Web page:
WVS survey finds youths empathetic but not acting to help the underprivileged

Lack of time and money the main barriers to youths in Singapore not lending a giving hand 

Youths in Singapore generally find it easy to put themselves in the shoes of others and are thankful for what they have, yet do not translate this belief into action, according to a recent survey by World Vision Singapore. Over 310 respondents aged 15 to 35 responded to this survey that aims to evaluate empathy and gratitude in Singapore’s youths.

While 9 in 10 respondents (92.5%) believed in the importance of helping the less fortunate, more than half (53.4%) did not translate this belief into action, mainly due to a lack of time and money. Ms Andrea Chan, Manager of the Centre for Effective Living (CEL), felt this could be due to the lifestyle and lack of motivation for youths to give help beyond what they’re told to engage in.

“The teenage years are filled with so much distraction and fun and resources are very limited. Some of the schools plan Flag Day as part of helping the less fortunate, but youths are unable to engage emotionally. Besides, community service has always been spoon-fed to them with schools and communities planning it; the youths need only to turn up. It is important to help the youths empathize directly and emotionally engage them so that they can be intrinsically motivated to help the less fortunate,” explained Ms Chan.

In addition, the survey revealed that empathy in youths were cultivated and influenced mainly through their relationships with family, friends and peers. This is contrary to the perception that youths rely on digital and social media as their key information source. When asked to rate their sources of learning about empathy, 1 in 3 respondents (33.8%) strongly agreed that family and friends were their key source, while only 1 in 5 (20.3%) strongly agreed that they learned about empathy from mainly social media.

“The finding that family, friends and peers remain the strongest sources of influence over whether youths display empathy towards others is not surprising. Although youths are frequent users of social media, it serves a more immediate and social need among their social networks rather than something more purposive likes social concerns. In this way, demonstrative behavior from close family and friends is more effective,” said Professor Ho Kong Chong, Associate Professor of Sociology, National University of Singapore.

Surprisingly, although people have the strongest power to inculcate empathy in others, the respondents did not seem to be surrounded by these human influencers. Less than 10 per cent of respondents strongly agreed when asked if they are surrounded by people who display empathy. “Unlike leisure and hobby activities where youths will deliberately look for other like-minded individuals who share their interests, social concerns do not work in a similar way. My sense is that involvement in social causes is more of an additive activity laid on to other interests which youths already have in their lives”, Professor Ho explained.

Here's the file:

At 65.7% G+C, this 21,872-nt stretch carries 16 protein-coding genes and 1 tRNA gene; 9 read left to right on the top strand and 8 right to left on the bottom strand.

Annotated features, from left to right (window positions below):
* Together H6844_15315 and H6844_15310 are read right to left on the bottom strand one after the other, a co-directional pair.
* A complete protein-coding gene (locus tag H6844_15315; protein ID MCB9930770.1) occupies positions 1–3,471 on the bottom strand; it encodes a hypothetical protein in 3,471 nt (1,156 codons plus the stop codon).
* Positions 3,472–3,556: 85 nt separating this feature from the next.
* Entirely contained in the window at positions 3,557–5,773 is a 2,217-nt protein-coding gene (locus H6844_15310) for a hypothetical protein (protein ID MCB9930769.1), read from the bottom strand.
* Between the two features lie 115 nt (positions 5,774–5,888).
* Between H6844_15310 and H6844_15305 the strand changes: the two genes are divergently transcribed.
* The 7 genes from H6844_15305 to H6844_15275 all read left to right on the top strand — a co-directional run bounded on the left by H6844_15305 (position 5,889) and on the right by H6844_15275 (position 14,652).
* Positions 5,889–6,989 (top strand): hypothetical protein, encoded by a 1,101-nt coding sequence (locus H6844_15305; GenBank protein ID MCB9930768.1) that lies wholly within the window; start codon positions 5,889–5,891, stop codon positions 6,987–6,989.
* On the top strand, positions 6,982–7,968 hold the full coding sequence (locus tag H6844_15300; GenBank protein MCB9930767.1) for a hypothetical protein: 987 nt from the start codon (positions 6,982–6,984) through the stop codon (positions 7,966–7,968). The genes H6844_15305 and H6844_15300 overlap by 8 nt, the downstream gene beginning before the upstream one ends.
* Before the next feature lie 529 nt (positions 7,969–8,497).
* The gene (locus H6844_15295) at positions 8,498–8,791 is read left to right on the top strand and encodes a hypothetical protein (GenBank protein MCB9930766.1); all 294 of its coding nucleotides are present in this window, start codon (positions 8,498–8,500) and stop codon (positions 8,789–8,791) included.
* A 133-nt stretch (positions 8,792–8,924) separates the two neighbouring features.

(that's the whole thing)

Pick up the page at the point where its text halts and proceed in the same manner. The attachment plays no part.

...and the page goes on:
Getting youths more actively involved in helping the less fortunate forms the basis for World Vision Singapore’s annual 30-Hour Famine Camp. Marking its 30th installment this weekend, the Camp’s theme of ‘Hungry to Help’ challenges participants to examine how they can be part of the collective voice and action for children trapped in poverty. This year, parents are also invited to join a different segment of the famine camp to focus on nurturing gratitude and empathy in their children. The Famine Camp is supported by the National Youth Fund, administered by the National Youth Council (NYC). This is part of NYC’s efforts to support youths who want to make a difference in the community.

Through a series of interactive role-play and activities, participants, stripped of their luxury possessions and abstaining from food, will experience first-hand the events leading to the poverty trap. By pushing participants out of their comfort zone, the Camp aims to inspire and empower youths to champion and advocate long-term action for the less fortunate.

“World Vision Singapore has been an active player in the local youth advocacy space with our global citizenship programmes and activities including the World Vision Global Youth Network, World Vision Youth Summit, a school workshop series titled Beyond the Books, and of course, the annual 30-Hour Famine Camp. These existing programmes aim to motivate youths to be more empathetic by providing opportunities to experience the circumstances surrounding less privileged youth. Looking forward, we seek to amplify these programmes and empower more youths to commit their time and passion for a good cause in the long haul,” said Mrs Foo Pek Hong, CEO of World Vision Singapore.

The two-day camp seeks to propel participants into action by equipping them with empathy and gratitude, building the bridge between local and global action through local community activities. Additionally, as part of the 30th Anniversary of the 30 Hour Famine, the aim is to build heroes against poverty, to empower each one to global and local action through making tiny steps for change. With the experience and knowledge to be a passionate voice of change in their circle of friends, family and community, participants will also be able to better reflect on and appreciate the privileged position they are in, through activities that mirror circumstances similar to those faced by their peers in other countries.

Examples include simulation of the threats and uncertainty of fleeing a refugee or disaster situation, such as a ‘minefield’ that participants have to navigate under challenging circumstances. Participants will also experience an immigration scenario in which their inability to converse in the native language deters them from entering safe grounds.

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World Vision